Internships are increasingly being seen as a valuable addition to PhD training. In fact a report commissioned by the Government recommended that, “All full‐time PhD students should have an opportunity to experience at least one 8 to 12 week internship during their period of study” (Wilson Review, 2012, p.8). But how do you go about getting one? And how do you convince your supervisors if they’re not so keen? Fran Harkness, PhD student at the MRC Unit of Lifelong Health and Ageing lets us in on her insights.
I did an internship in the MRC External Affairs team March-June this year. I enjoyed it so much that I’ve since been asked if I’m being paid to persuade other students to go on one by demonic internship overlords? Anyway, as I had to do the hard work of understanding how to get one, I hope that I’ve managed to clarify the process a bit for you. Good luck!
Research it. Think about what you want to get out of this time. I was interested in science policy so it made sense to apply to the Academy of Medical Sciences policy internship scheme. Research councils have links with many organisations. You could intern with the Royal Institution to plan their Christmas lecture. The UKRI scheme sponsors students to get insight into areas as diverse as the civil service, Age UK, and Public Health England. Alternatively you could apply for funding to work in a research unit abroad to pick up new skills and ideas in your own field.
Take time over your application. You need to collate your CV, a statement of interest, and often a fresh piece of work, plus signature from your supervisor. I’d broach the latter first. Don’t do what I did once and stall asking your primary supervisor for so long that it’s now the day of admission and she surprisingly isn’t looking at her emails in Chamonix. That was after I’d spent, I mean wasted, five days writing a government POST note far out of my subject area for the application. On my second application I’d mortifyingly left in a note to myself in blank space after my essay. Proofreading doesn’t take that long.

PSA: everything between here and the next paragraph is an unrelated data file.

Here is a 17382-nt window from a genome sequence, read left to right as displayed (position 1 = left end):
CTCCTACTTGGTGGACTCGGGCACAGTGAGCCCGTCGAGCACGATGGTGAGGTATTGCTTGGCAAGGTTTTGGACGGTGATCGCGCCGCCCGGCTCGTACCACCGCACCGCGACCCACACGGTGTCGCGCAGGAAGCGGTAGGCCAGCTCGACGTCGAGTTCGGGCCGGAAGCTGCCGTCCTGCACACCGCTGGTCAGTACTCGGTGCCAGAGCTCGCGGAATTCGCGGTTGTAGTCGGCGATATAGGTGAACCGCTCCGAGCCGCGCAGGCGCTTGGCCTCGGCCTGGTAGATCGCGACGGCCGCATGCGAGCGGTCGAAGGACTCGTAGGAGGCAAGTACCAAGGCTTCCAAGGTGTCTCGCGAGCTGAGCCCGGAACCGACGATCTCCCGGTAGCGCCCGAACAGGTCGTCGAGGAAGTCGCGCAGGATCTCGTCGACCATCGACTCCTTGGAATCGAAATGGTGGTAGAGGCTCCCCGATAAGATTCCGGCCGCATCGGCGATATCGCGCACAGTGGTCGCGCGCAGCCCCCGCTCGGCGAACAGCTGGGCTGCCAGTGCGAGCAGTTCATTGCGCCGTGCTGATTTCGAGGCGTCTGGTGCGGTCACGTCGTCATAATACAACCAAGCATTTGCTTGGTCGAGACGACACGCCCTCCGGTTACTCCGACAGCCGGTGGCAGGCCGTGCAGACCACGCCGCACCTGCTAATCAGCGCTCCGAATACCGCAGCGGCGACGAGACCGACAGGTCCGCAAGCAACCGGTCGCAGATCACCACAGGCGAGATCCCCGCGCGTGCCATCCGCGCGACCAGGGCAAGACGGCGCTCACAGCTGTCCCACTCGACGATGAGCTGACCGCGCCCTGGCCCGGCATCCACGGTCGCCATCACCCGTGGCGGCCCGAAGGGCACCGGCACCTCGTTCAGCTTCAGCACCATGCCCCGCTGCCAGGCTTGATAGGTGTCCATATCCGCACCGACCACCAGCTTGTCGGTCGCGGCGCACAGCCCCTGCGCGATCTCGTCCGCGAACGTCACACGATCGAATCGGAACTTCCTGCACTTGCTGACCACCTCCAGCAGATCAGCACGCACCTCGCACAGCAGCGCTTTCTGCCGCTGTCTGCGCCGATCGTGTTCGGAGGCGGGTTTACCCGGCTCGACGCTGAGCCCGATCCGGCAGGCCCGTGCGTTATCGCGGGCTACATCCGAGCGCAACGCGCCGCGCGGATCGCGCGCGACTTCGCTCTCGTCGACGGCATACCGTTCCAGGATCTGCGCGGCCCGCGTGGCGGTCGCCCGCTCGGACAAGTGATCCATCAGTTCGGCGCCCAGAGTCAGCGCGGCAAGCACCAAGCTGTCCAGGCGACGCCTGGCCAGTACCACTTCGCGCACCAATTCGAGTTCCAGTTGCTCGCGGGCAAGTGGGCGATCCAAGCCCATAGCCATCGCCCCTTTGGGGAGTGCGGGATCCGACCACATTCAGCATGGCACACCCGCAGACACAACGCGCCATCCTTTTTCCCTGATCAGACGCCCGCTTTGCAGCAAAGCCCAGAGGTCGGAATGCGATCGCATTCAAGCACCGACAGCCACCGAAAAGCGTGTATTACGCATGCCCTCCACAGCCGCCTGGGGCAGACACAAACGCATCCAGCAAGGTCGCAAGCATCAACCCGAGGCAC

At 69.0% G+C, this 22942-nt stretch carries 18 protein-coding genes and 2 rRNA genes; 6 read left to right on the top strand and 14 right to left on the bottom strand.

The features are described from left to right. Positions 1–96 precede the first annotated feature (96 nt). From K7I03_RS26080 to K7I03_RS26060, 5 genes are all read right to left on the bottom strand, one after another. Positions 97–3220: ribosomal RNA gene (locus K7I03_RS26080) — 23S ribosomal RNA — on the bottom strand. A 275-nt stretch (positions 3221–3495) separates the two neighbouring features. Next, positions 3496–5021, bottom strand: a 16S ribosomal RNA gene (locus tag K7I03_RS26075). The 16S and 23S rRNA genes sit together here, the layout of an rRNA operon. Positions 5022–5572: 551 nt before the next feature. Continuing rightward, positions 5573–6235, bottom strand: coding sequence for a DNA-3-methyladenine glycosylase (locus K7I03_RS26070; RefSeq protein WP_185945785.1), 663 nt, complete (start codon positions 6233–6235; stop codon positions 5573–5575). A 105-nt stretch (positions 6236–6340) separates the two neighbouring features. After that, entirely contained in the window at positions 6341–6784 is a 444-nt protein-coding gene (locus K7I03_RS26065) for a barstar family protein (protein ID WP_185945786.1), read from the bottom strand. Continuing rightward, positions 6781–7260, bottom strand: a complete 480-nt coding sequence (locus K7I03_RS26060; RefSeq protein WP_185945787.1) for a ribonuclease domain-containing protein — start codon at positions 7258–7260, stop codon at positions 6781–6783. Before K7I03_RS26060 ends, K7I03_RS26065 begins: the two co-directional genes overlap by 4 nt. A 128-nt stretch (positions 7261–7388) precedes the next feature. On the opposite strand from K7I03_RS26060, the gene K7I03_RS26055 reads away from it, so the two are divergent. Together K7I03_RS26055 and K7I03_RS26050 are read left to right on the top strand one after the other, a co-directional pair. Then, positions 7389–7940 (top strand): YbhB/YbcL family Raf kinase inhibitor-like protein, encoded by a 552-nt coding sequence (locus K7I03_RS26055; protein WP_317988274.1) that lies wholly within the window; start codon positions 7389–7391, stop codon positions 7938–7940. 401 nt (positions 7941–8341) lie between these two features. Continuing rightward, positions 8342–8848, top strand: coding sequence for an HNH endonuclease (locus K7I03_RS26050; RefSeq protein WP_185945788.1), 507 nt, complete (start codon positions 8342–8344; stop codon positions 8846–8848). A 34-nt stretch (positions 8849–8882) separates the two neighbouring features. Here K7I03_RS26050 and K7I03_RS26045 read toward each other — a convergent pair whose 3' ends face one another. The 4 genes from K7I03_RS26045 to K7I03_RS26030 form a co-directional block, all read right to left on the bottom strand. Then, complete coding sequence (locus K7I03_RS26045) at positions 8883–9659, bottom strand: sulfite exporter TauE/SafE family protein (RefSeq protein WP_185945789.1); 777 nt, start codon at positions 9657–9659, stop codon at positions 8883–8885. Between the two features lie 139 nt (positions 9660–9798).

Convince your supervisors part 1. My stalling behaviour was partly fuelled by anxiety that mine would say no. Your supervisors want to support you to finish on time and may believe that an internship will derail this ambition. Many schemes include a funded extension but their worry is that any absence breaks your flow and delays finish time. Reassuringly, researchers from the University of California found that interns don’t take any longer to graduate, despite halting their programme entirely during the three months. My experience has been that my internship returned me to a mental state helpful for finishing: professional, confident and newly reminded of the point of my research.
Convince your supervisors part 2. Like being asked by my parents to plan how I was going to take the bus into town by myself for the first time, my panel had kindly reservations for me to consider. They requested that I talk to previous interns about the benefits and challenges and how I would overcome the latter. They also asked that I continue to work on my thesis during my internship and that I take it up towards the end of my PhD so that there wasn’t too much write-up hanging over my head. Those last two things didn’t end up happening, but by this time I’m already on the bus into town and nobody minds.
Apply! With your head stuck in a stats problem or down a microscope you may forget that you have time for an internship. Look up and remember that your PhD is a training opportunity for the real world. You can gain new skills, meet contacts, and learn of roles you didn’t realise existed. It can help you get a job afterwards. At the Academy of Medical Sciences every single policy advisor I spoke to had done an internship there during their PhD. I know someone whose internship was so successful she’s now working part time for that organisation whilst finishing her PhD. On top of all this they’re great fun. Go on!